While we prefer to use the force-through process of said patent in producing alkali cellulose, alkalized cellulose produced from sheets of cellulose in steeping presses or by slurry steeping as now practiced in the viscose process can be used in our process provided precautions are taken to effect a high degree of uniform conversion. While various concentrations of sodium hydroxide varying from 5%70%, preferably from 18%-22% for pressed alkali cellulose and 8%14% in the liquid phase reactions, may be used in the alkalization step, uniformity of distribution is more important than the actual level of alkali. The alkali cellulose may be aged to depolymerize to the desired viscosity level (200-600 DP) either prior to or subsequent to etherification, if desired.
The alkali cellulose in crumb or shredded form may be fed, for example, through a variable pitch self-sealing screw, into a revolving chamber in which the loose charge of alkali cellulose is tumbled in an atmosphere of gaseous ethylene oxide to give the desired uniform level of substitution, then exited through another self-sealing screw into a mixer inwhich the hydroxyethylcellulose is dissolved in a sodium hydroxide solution. Varying amounts of ethylene oxide of the order of 4% to 20% may be reacted to provide levels of actual substitution, varying from 2% to 8%, preferably from 3% to 5%, and most effectively about 3%-4%, the uniformity of substitution being more critical than the level in the optimum range 3%5%.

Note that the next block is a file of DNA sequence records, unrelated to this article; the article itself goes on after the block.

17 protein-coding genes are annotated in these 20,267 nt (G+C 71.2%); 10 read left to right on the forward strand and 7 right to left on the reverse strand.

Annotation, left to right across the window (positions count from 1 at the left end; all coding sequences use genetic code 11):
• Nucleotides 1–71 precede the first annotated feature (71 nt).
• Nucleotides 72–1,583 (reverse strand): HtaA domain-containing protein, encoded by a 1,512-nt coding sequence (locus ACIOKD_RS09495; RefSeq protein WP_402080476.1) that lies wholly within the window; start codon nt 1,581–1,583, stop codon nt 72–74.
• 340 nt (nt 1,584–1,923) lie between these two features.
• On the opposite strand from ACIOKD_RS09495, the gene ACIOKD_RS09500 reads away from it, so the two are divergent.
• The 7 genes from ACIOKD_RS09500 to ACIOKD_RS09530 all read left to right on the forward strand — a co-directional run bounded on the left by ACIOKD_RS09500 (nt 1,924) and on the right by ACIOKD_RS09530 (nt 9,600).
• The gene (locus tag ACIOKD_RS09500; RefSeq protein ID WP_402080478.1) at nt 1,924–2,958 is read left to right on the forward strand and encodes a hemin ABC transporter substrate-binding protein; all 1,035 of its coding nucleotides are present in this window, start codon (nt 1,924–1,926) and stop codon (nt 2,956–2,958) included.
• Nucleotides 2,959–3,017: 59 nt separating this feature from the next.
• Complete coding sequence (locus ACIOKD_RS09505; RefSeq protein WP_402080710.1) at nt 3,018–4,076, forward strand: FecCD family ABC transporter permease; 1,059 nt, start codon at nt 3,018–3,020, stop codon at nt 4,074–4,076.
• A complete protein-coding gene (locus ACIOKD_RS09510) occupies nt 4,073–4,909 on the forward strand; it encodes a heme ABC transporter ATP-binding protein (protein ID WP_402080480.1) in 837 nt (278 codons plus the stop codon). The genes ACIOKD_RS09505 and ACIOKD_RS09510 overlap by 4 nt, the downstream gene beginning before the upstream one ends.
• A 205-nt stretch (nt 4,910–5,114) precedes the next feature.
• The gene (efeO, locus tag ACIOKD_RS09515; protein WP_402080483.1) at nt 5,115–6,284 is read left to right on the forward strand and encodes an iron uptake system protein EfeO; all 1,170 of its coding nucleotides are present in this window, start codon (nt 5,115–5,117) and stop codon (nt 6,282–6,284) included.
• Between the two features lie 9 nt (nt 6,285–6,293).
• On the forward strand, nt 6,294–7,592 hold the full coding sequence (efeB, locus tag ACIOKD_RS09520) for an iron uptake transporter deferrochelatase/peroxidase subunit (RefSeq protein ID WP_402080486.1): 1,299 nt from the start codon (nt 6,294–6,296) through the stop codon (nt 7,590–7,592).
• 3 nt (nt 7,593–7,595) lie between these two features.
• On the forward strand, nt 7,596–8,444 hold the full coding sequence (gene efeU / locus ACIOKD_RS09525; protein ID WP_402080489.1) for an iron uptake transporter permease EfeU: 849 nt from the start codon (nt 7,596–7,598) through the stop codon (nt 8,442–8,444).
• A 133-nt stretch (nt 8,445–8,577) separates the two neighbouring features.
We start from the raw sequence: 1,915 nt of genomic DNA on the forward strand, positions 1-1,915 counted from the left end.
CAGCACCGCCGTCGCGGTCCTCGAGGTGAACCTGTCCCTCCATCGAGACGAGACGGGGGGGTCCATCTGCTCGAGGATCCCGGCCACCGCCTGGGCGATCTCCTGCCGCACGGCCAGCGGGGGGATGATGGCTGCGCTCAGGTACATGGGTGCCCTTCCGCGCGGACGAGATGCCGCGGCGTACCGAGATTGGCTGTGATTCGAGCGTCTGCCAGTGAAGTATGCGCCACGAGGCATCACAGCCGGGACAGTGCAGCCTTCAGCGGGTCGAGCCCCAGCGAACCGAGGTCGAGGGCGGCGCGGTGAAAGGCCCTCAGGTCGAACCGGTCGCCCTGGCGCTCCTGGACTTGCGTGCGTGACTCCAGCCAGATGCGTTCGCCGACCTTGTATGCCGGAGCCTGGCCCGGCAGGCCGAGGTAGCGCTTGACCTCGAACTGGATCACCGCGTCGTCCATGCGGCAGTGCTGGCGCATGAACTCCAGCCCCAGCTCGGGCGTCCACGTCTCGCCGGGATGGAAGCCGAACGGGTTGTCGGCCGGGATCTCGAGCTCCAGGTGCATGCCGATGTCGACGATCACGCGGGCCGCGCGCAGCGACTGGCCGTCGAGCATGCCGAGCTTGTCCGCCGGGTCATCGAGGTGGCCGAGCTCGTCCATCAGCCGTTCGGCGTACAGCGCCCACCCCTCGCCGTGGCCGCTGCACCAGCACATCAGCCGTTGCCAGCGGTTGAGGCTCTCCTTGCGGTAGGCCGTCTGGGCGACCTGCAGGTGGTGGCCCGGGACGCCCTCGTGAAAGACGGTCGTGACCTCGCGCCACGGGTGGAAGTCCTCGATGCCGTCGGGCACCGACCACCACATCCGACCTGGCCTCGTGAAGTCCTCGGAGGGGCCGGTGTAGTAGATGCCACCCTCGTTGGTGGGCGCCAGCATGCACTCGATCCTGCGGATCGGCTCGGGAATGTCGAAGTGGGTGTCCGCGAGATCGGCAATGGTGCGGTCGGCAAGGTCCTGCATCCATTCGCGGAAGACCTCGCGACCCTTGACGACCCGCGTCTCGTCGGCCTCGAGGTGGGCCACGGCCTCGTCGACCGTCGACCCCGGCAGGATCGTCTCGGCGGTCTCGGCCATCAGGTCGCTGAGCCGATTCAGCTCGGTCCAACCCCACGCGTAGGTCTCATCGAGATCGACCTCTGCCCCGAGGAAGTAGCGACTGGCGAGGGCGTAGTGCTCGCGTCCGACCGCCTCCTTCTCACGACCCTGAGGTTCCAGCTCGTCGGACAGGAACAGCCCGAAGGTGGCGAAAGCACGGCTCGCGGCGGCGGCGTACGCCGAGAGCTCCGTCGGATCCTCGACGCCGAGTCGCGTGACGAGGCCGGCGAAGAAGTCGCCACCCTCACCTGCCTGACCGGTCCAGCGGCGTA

The uniformity substituted hydroxyethylcellulose produced according to our invention is dissolved in, any suitable aqueous alkali solution, such as an aqueous solution of sodium hydroxide. The uniformly substituted hydroxyethylcellulose, with or without aging to reduce viscosity, is preferably dissolved in dilute sodium hydroxide, preferably at near 0 C., to yield a solution of hydroxyethylcellulose. The solution may contain from 4% to 15% of hydroxyethylcellulose at an average DP level of 200600 and from 2% to 10% of alkali. One suitable solution contained about 8.0% hydroxyethylcellulose and about 7.0% sodium hydroxide. The solutions thus produced will filter very effectively, forming a clear liquid.
The filtered and clear solution of hydroxyethylcellulose can be precipitated to form filaments or cast into sheets by use of an acid precipitating bath of the general type used for the coagulation and regeneration of viscose. The bath may comprise from about 4% to about sulfuric acid, from about 13% to about 25% of sodium sulfate, and from about 0% to about 15% of zinc sulfate. A solution containing about 12% sulfuric acid and 18% sodium sulfate is satisfactory. Preferably, the solution of hydroxyethylcellulose is introduced into the acid solution at a temperature around 25 to 65 C. When filaments are coagulated they can be treated in the spin bath or casting bath in a manner similar to the spinning of viscose solutions.